I know that there are big Palestinian communities all around the world. Maybe those communities can ask their brothers and sisters who live in Palestine to blog. To tell the world how it really is. The happiness, the sadness, the small details of life.
We all want normal life. In order to achive normal life, we need to tell the world that normal life is more important than anything else. The problem is that now, “anything else” is regarded more important than normal life.
Let’s hope for good.
Naseem, thanks again for helping out. I think that I’ve burdened readers (and myself)with lengthy depressing (but realistic)roundups before, so I’m glad that now they can enjoy a less intense yet very informative and nicely written roundups.
There’s one thing I’d like to say, when you actually go through all the posts and reality hits you again it just does not seem “right” to highlight what a minority of Palestinians (mainly Fatah rich kids)are doing in their luxerous lives for example unless you know that you’ve covered alllll the tragidies and alllll the “serious” stuff! it is simply unfair and probably morally incorrect to ignore the norm when it is still important but remember a “normal thing” only because the rest of the World would rather read about it.
Yet again sometimes reality isn’t always desired. And to get people into reading the whole thing you gotta try and make it sound as normal as possible.
I used to complain about the same thing, we don’t have many bloggers inside but honestly I don’t think that the kind of posts written will ever change, unless we’re talking about Palestinians outside of Gaza and the West Bank. But even those might find it hard to blog about their normal life while they can be covering other serious topics.
They cannot blog because of 1948? and because they’re refugees? and because of history?? I don’t get it!
Well, you should break away from that … believe it, life does go on! and when you walk through the streets of Jerusalem, Ramallah, Khalil and bait la7em, jeneen, nablus, tul karem, and even refugee camps you’ll realize that!
First, good to see that you’re back on…
Can you please exactly tell me how you concluded that only those who lead a normal life in Palestine are mainly fateh rich kids? I did not know that rich fateh kids get VIP passes and are not required to stand in line at a major check point before they get to their desired destination? I also didn’t know that when israel decides to bomb a specific location, they make sure it’s free of ‘rich fateh kids’ before they launch? And not to forget curfews! are rich fateh kids are exempt from that? or when schools shut down? only rich fateh kids can attend classes?
and you shouldn’t ignore it but at the same time you shouldn’t ignore the everyday life – not easy, but relatively normal…just because I don’t write a thousand posts about the misery in gaza or ramallah does not mean I don’t care. I talked about how trying on my white pants from last summer now could be a disasterous attempt, but in the conversation I highlighted how there are far more disasterous events in the world such as the latest indonesia earthquake! point is – and I am starting to sound like a broken record – life goes on. You have not been to Palestine in the past, you have not experienced the everyday of an average Palestinian. I have. It is very depressing, it is a struggle getting from point A to point B, and you simply never know when shelling might take place, but at the same time people go on with their daily lives! Even those in refugee camps, and not only rich fateh kids!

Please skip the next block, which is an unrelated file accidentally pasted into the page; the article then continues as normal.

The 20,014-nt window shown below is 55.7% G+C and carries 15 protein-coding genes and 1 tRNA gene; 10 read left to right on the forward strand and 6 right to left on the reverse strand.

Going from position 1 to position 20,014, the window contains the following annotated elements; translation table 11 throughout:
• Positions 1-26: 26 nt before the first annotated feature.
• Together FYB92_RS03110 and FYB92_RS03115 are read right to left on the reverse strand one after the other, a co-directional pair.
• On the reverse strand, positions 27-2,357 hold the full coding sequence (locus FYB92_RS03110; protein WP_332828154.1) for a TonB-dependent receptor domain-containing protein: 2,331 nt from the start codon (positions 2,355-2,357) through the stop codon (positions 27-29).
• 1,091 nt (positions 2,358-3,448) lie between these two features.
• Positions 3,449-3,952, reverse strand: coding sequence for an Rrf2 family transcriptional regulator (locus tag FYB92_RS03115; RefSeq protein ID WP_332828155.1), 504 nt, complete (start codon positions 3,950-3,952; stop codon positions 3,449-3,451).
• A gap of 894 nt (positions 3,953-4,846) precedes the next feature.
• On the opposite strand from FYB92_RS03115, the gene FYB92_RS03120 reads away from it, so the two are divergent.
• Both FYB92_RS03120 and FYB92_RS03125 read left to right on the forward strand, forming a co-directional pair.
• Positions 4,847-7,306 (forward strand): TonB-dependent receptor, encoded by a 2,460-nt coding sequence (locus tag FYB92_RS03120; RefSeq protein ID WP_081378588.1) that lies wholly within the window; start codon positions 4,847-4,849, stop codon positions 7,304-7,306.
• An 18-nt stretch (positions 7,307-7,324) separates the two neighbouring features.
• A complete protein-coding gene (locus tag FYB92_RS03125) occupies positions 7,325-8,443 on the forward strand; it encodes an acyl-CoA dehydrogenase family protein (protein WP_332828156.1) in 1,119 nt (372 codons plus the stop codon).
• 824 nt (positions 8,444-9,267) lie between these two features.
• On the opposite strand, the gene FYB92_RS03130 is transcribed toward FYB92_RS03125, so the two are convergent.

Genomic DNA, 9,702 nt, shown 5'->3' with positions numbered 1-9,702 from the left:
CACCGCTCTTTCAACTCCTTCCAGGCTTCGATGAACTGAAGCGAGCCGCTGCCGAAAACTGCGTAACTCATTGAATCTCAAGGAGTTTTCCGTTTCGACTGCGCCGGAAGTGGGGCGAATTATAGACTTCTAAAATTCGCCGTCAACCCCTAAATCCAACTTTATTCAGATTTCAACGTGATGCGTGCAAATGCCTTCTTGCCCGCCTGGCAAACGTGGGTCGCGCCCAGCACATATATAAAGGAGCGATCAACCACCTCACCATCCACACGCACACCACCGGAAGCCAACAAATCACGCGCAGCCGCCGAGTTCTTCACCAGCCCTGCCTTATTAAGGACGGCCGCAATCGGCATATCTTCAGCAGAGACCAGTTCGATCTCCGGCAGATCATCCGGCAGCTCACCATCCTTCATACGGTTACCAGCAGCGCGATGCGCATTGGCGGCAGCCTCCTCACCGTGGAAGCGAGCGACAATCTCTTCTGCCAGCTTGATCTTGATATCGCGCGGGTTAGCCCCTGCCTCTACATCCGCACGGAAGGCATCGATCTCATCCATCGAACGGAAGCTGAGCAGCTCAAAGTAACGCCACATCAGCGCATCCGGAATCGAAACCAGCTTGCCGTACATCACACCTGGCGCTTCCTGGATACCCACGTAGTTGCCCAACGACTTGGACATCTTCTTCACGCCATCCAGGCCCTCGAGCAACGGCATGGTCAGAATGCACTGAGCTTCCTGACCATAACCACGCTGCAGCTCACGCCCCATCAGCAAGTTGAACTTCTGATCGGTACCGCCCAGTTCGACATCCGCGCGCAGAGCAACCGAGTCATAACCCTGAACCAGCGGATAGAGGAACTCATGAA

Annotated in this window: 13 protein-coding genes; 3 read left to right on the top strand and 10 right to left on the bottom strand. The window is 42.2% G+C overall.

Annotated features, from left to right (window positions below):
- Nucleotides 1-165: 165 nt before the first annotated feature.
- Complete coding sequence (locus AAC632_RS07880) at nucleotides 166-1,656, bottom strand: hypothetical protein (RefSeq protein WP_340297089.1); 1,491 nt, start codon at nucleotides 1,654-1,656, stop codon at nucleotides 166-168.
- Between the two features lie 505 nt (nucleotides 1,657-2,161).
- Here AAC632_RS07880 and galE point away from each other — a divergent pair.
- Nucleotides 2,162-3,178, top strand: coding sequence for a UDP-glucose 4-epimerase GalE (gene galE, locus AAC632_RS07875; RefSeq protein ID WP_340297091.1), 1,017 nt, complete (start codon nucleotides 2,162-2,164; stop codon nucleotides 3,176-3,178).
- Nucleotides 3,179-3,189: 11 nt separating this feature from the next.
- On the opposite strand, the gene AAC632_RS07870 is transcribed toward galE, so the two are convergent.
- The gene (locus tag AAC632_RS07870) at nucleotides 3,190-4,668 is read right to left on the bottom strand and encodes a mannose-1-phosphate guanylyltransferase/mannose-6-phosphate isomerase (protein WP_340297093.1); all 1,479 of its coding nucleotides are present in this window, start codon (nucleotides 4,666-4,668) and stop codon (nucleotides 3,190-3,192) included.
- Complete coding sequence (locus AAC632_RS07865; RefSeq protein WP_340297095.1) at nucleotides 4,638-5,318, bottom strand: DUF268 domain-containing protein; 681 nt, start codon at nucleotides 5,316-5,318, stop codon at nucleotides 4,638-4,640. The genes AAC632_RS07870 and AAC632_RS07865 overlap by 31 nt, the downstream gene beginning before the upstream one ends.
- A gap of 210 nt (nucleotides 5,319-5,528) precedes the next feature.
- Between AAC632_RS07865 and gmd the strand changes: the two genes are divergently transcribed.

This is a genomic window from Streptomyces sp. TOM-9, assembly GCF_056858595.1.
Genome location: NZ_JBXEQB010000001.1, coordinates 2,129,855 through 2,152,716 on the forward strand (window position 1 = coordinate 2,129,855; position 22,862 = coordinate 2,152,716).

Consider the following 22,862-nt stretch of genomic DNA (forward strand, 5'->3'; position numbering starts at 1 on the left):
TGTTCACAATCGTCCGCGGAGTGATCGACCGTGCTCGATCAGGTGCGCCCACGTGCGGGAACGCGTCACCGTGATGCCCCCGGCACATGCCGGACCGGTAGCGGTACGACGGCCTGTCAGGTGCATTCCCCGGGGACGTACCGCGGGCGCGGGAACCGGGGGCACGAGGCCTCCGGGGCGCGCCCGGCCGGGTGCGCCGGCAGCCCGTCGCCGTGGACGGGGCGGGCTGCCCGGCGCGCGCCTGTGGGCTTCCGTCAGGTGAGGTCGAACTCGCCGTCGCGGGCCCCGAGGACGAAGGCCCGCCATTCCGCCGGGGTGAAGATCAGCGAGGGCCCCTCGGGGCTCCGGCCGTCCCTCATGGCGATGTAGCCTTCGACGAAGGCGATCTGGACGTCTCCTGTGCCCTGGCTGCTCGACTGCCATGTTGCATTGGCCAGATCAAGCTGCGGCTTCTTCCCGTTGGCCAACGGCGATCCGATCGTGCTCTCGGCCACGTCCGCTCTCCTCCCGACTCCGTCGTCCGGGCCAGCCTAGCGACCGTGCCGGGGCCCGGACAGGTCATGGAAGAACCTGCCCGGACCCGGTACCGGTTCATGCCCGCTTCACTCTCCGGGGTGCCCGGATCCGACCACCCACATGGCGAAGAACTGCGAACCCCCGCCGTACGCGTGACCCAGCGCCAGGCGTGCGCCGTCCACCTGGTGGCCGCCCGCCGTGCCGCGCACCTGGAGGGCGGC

Iman, Fatah rich kids live in castles! just ask any Gazzan about that. This is why people did not vote for Fatah last time, this is why Fatah failed and will never get up unless they stop robbing their own people’s off. I’m talking about the elitists iman, the big guys who abused their authorities in a time when the rest of Palestinians can’t find something to eat.
Second, how long did you live in Palestine? a week or two? and where?
Third, we’re talking about normal life “inside” Palestine. And I have no idea why are you taking this personally. Nobody said that those who don’t write everyday about the misery and tragedies do not care! I’ve been disconnected and still, and I haven’t blogged about anything for the past month or so but that does not mean I don’t care.
Fourth, no, not every Palestinian can have a normal life. You have those who travel to Israel with some money to spend on “normal” things and those who can’t find a shelter. If you can get over such a thing, which I highly doubt, some people can’t! unless your idea about normal life is merely breathing.
By the way, I don’t know what are we talking about anymore 😀
Will do … our in-laws are from khan younis .. but wait…they might be considered part of the ‘elite’ so they wouldn’t know what they’re talking about 😀
We’re not discussing why fateh lost .. surely they have their faults but this is not about fateh so I have no idea why you turned it to a fateh discussion?